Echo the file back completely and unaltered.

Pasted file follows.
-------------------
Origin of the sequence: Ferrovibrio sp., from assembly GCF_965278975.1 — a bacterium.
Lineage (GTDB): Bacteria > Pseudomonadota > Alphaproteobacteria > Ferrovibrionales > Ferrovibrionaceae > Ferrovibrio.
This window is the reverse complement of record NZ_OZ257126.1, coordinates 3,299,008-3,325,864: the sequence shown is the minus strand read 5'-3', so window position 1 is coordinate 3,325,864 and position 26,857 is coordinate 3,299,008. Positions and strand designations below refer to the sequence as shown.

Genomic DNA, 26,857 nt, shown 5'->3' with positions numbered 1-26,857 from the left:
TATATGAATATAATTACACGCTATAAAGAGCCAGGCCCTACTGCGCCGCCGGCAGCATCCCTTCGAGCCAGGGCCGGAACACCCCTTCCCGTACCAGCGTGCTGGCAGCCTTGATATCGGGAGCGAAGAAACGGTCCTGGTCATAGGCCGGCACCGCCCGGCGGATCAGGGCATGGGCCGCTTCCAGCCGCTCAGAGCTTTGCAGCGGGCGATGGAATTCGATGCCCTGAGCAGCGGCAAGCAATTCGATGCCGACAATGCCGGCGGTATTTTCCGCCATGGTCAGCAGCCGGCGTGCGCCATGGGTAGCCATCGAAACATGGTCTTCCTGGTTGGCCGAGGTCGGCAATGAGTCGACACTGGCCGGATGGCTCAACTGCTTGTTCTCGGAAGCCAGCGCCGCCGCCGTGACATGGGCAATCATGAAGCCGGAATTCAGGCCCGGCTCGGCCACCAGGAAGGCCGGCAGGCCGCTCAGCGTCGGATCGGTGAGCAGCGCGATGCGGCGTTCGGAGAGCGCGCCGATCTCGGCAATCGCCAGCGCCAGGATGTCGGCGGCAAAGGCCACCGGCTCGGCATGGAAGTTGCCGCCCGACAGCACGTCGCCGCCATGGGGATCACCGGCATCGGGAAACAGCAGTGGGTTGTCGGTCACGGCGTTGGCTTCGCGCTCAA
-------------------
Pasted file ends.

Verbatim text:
Origin of the sequence: Ferrovibrio sp., from assembly GCF_965278975.1 — a bacterium.
Lineage (GTDB): Bacteria > Pseudomonadota > Alphaproteobacteria > Ferrovibrionales > Ferrovibrionaceae > Ferrovibrio.
This window is the reverse complement of record NZ_OZ257126.1, coordinates 3,299,008-3,325,864: the sequence shown is the minus strand read 5'-3', so window position 1 is coordinate 3,325,864 and position 26,857 is coordinate 3,299,008. Positions and strand designations below refer to the sequence as shown.

Genomic DNA, 26,857 nt, shown 5'->3' with positions numbered 1-26,857 from the left:
TATATGAATATAATTACACGCTATAAAGAGCCAGGCCCTACTGCGCCGCCGGCAGCATCCCTTCGAGCCAGGGCCGGAACACCCCTTCCCGTACCAGCGTGCTGGCAGCCTTGATATCGGGAGCGAAGAAACGGTCCTGGTCATAGGCCGGCACCGCCCGGCGGATCAGGGCATGGGCCGCTTCCAGCCGCTCAGAGCTTTGCAGCGGGCGATGGAATTCGATGCCCTGAGCAGCGGCAAGCAATTCGATGCCGACAATGCCGGCGGTATTTTCCGCCATGGTCAGCAGCCGGCGTGCGCCATGGGTAGCCATCGAAACATGGTCTTCCTGGTTGGCCGAGGTCGGCAATGAGTCGACACTGGCCGGATGGCTCAACTGCTTGTTCTCGGAAGCCAGCGCCGCCGCCGTGACATGGGCAATCATGAAGCCGGAATTCAGGCCCGGCTCGGCCACCAGGAAGGCCGGCAGGCCGCTCAGCGTCGGATCGGTGAGCAGCGCGATGCGGCGTTCGGAGAGCGCGCCGATCTCGGCAATCGCCAGCGCCAGGATGTCGGCGGCAAAGGCCACCGGCTCGGCATGGAAGTTGCCGCCCGACAGCACGTCGCCGCCATGGGGATCACCGGCATCGGGAAACAGCAGTGGGTTGTCGGTCACGGCGTTGGCTTCGCGCTCAA